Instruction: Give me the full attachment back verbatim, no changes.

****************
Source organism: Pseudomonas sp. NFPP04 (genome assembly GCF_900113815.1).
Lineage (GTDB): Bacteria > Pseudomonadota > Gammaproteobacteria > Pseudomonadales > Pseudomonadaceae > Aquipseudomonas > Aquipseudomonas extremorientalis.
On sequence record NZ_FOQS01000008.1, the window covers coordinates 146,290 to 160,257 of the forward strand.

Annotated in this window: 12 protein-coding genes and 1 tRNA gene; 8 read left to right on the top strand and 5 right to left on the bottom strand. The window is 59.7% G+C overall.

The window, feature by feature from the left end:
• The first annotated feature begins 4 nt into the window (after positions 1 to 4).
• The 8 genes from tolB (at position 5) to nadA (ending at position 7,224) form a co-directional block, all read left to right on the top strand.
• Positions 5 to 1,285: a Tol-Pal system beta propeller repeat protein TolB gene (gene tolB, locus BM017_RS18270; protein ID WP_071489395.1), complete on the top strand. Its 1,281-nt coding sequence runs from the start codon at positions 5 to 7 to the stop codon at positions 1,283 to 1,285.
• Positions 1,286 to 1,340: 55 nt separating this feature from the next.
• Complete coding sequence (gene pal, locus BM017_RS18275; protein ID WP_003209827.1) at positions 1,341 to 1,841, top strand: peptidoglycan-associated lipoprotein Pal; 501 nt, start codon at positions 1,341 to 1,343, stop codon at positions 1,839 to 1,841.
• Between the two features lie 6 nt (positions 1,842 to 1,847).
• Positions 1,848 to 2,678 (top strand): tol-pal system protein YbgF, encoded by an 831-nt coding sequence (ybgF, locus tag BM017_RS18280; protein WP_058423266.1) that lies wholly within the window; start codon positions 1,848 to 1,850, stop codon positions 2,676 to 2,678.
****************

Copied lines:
Source organism: Pseudomonas sp. NFPP04 (genome assembly GCF_900113815.1).
Lineage (GTDB): Bacteria > Pseudomonadota > Gammaproteobacteria > Pseudomonadales > Pseudomonadaceae > Aquipseudomonas > Aquipseudomonas extremorientalis.
On sequence record NZ_FOQS01000008.1, the window covers coordinates 146,290 to 160,257 of the forward strand.

Annotated in this window: 12 protein-coding genes and 1 tRNA gene; 8 read left to right on the top strand and 5 right to left on the bottom strand. The window is 59.7% G+C overall.

The window, feature by feature from the left end:
• The first annotated feature begins 4 nt into the window (after positions 1 to 4).
• The 8 genes from tolB (at position 5) to nadA (ending at position 7,224) form a co-directional block, all read left to right on the top strand.
• Positions 5 to 1,285: a Tol-Pal system beta propeller repeat protein TolB gene (gene tolB, locus BM017_RS18270; protein ID WP_071489395.1), complete on the top strand. Its 1,281-nt coding sequence runs from the start codon at positions 5 to 7 to the stop codon at positions 1,283 to 1,285.
• Positions 1,286 to 1,340: 55 nt separating this feature from the next.
• Complete coding sequence (gene pal, locus BM017_RS18275; protein ID WP_003209827.1) at positions 1,341 to 1,841, top strand: peptidoglycan-associated lipoprotein Pal; 501 nt, start codon at positions 1,341 to 1,343, stop codon at positions 1,839 to 1,841.
• Between the two features lie 6 nt (positions 1,842 to 1,847).
• Positions 1,848 to 2,678 (top strand): tol-pal system protein YbgF, encoded by an 831-nt coding sequence (ybgF, locus tag BM017_RS18280; protein WP_058423266.1) that lies wholly within the window; start codon positions 1,848 to 1,850, stop codon positions 2,676 to 2,678.